On Chicago's Archer Avenue lies two of the city's most historic neighborhoods: Bridgeport and Chinatown, where my Irish and Chinese ancestors first settled, respectively. If you know anything about me, I am most certainly proud of my Irish heritage and its legacy that gives Chicago its greatness. But while I will always be proud to be an Irish-American, it's still just as important to me that I am also a person of color as a Chinese-American as well.
Growing up in a predominantly white community most of my life, it was easy to have my Asian identity suppressed for most of my life. In a culture that promotes assimilation over multiculturalism, it was safe to say that I slowly progressed into what the Asian-American community calls a banana, "yellow on the outside, white on the inside." On top of the this, there was only one regularly seen Asian personality in media, and that was only a local news anchor, several hours for 5 days.
Then comes this beautiful masterpiece, "Crazy Rich Asians," which is the first Hollywood film in 25 years to have a predominantly Asian cast since the film, "The Joy Luck Club."
The film follows Rachel Chu (Constance Wu) who travels to Singapore with her boyfriend Nick Young (Henry Golding) to meet Nick's "crazy rich" family, more specifically his intimidating mother Eleanor (Michelle Yeoh). Regardless of whether or not you're Asian, "Crazy Rich Asians" is a heartwarming film that has a robust mix of comedy and romantic/dramatic value that anyone can enjoy, from Rachel's happy-go-lucky best friend Peik (Awkwafina) to Nick's Parisian-chic cousin Astrid (Gemma Chan).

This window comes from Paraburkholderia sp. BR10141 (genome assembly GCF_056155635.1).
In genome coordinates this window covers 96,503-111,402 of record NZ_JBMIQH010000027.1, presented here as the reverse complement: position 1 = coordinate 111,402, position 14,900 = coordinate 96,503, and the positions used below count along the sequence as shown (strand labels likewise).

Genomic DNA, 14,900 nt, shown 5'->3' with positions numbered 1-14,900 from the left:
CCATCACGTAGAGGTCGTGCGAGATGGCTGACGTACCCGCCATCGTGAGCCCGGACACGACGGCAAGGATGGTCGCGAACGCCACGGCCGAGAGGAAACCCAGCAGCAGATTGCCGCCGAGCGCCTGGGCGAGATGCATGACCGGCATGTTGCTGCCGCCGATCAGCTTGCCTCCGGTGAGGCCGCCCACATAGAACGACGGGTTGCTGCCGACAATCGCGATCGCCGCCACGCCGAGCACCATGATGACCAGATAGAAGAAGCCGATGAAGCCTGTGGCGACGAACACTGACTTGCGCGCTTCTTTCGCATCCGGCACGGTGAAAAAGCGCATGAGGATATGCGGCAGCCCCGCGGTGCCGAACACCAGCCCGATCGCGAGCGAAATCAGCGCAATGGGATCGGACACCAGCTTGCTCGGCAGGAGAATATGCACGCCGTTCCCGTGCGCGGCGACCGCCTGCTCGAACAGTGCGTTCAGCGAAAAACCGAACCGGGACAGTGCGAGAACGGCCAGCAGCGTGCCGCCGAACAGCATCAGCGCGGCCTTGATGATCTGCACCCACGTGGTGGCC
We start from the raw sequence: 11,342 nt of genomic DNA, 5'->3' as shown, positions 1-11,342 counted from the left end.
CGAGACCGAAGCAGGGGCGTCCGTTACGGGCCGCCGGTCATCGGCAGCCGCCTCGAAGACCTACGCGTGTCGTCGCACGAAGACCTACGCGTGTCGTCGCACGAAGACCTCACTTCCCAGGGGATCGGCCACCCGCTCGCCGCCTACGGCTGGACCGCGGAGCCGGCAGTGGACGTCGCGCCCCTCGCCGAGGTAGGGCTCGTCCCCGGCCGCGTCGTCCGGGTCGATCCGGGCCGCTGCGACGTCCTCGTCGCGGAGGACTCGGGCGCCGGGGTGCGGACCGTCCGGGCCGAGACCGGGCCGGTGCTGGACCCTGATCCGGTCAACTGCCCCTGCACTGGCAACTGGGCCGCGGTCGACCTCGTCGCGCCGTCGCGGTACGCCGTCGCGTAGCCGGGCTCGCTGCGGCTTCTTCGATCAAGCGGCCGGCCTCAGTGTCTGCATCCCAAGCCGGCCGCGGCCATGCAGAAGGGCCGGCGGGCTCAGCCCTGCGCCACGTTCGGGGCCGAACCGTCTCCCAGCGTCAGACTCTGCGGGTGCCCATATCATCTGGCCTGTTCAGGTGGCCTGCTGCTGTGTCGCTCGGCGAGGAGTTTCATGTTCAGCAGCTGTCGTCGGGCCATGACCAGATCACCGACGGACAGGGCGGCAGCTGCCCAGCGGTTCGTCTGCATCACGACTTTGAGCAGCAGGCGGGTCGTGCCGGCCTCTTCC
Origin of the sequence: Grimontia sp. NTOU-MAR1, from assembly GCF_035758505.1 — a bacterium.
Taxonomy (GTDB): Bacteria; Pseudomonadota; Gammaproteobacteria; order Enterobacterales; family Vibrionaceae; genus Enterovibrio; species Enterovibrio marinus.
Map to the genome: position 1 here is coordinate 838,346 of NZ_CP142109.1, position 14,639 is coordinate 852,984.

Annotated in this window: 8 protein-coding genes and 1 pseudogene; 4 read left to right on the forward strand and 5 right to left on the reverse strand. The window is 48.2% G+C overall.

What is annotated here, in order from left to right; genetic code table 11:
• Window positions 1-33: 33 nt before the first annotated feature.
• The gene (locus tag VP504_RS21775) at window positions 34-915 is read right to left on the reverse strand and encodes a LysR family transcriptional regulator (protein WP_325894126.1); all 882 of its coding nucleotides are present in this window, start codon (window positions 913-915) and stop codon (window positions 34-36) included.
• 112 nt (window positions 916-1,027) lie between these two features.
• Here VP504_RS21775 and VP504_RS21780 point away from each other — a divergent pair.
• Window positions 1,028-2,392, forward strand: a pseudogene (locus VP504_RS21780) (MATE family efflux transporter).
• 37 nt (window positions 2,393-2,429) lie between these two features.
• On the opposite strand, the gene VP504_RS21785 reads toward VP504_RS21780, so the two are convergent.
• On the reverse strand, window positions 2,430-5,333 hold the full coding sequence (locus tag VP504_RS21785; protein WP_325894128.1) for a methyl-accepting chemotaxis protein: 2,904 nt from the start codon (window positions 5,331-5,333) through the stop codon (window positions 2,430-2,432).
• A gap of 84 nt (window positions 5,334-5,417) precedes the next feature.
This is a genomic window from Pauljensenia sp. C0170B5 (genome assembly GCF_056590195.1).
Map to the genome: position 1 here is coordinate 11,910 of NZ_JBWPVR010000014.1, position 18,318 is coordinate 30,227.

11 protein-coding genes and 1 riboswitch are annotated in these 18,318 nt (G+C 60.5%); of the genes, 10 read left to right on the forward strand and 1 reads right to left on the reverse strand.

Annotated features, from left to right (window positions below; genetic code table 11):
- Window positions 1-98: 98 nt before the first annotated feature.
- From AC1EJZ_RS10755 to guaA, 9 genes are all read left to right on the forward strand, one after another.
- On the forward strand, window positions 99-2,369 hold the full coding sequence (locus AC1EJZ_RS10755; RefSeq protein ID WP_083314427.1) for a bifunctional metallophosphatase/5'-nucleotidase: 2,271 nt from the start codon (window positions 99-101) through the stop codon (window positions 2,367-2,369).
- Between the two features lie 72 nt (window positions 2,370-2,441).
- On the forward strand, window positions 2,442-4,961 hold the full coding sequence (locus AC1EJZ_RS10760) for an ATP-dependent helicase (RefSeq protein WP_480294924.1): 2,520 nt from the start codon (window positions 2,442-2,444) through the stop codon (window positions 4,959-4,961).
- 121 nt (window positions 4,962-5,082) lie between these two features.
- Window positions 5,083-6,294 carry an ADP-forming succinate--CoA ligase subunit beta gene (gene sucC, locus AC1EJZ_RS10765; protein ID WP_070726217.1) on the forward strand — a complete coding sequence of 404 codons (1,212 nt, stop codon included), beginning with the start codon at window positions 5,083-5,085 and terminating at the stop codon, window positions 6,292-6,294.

But ultimately, "Crazy Rich Asians" is more than just another rom-com. It's the beginning of a movement, one that is a rallying cry for Hollywood to recognize the talent of Asian actors and put an end to the ugly tradition of whitewashing in film.
Moreover, "Crazy Rich Asians" is also a tipping point for addressing and ending toxic behaviors that portray Asians in a negative light. Asian people are a beatiful people with a vibrant culture that deserves your respect. We are not your gross fetish, your tokenized assimilated friend, your international classmate you can mock for having broken English, and most certainly NOT the butt of your sick jokes about food, anime, nail tech, or anything else related to Asian culture. We are a people that is just as competent to be the heroes of our own stories, as Constance Wu has brilliantly said.
The Asian immigrant story, just like other people of color, is one filled with blood, sweat, and tears. Though "Crazy Rich Asians" doesn't tell this story, it is a story that grants the sweet feeling of being recognized by the Asian-American community, including this author. As I've written in an earlier piece, 2018 has a groundbreaking year for representation in film and beyond. Let's keep the ball rolling with "Crazy Rich Asians".